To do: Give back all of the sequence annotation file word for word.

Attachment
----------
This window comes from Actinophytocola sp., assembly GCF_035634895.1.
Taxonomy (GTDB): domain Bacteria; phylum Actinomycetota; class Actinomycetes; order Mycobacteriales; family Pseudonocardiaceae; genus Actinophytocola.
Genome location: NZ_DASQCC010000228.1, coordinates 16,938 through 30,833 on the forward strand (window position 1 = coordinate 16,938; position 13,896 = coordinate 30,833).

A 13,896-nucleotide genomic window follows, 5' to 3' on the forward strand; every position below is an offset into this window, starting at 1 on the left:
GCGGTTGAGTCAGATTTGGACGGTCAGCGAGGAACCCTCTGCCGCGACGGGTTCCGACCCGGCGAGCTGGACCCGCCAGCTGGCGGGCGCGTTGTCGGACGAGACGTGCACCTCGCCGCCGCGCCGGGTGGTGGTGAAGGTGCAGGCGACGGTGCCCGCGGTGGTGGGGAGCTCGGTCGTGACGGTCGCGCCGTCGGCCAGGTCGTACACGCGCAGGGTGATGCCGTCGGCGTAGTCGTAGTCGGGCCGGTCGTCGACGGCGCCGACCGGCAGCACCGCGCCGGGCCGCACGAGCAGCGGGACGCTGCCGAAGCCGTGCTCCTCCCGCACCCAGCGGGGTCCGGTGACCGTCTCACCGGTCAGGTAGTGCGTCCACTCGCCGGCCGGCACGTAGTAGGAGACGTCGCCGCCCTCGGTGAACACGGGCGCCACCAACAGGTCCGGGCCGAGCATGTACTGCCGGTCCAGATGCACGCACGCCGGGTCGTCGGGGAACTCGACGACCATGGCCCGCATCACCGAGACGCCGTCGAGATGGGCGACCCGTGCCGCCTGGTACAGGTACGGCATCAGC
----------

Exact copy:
This window comes from Actinophytocola sp., assembly GCF_035634895.1.
Taxonomy (GTDB): domain Bacteria; phylum Actinomycetota; class Actinomycetes; order Mycobacteriales; family Pseudonocardiaceae; genus Actinophytocola.
Genome location: NZ_DASQCC010000228.1, coordinates 16,938 through 30,833 on the forward strand (window position 1 = coordinate 16,938; position 13,896 = coordinate 30,833).

A 13,896-nucleotide genomic window follows, 5' to 3' on the forward strand; every position below is an offset into this window, starting at 1 on the left:
GCGGTTGAGTCAGATTTGGACGGTCAGCGAGGAACCCTCTGCCGCGACGGGTTCCGACCCGGCGAGCTGGACCCGCCAGCTGGCGGGCGCGTTGTCGGACGAGACGTGCACCTCGCCGCCGCGCCGGGTGGTGGTGAAGGTGCAGGCGACGGTGCCCGCGGTGGTGGGGAGCTCGGTCGTGACGGTCGCGCCGTCGGCCAGGTCGTACACGCGCAGGGTGATGCCGTCGGCGTAGTCGTAGTCGGGCCGGTCGTCGACGGCGCCGACCGGCAGCACCGCGCCGGGCCGCACGAGCAGCGGGACGCTGCCGAAGCCGTGCTCCTCCCGCACCCAGCGGGGTCCGGTGACCGTCTCACCGGTCAGGTAGTGCGTCCACTCGCCGGCCGGCACGTAGTAGGAGACGTCGCCGCCCTCGGTGAACACGGGCGCCACCAACAGGTCCGGGCCGAGCATGTACTGCCGGTCCAGATGCACGCACGCCGGGTCGTCGGGGAACTCGACGACCATGGCCCGCATCACCGAGACGCCGTCGAGATGGGCGACCCGTGCCGCCTGGTACAGGTACGGCATCAGC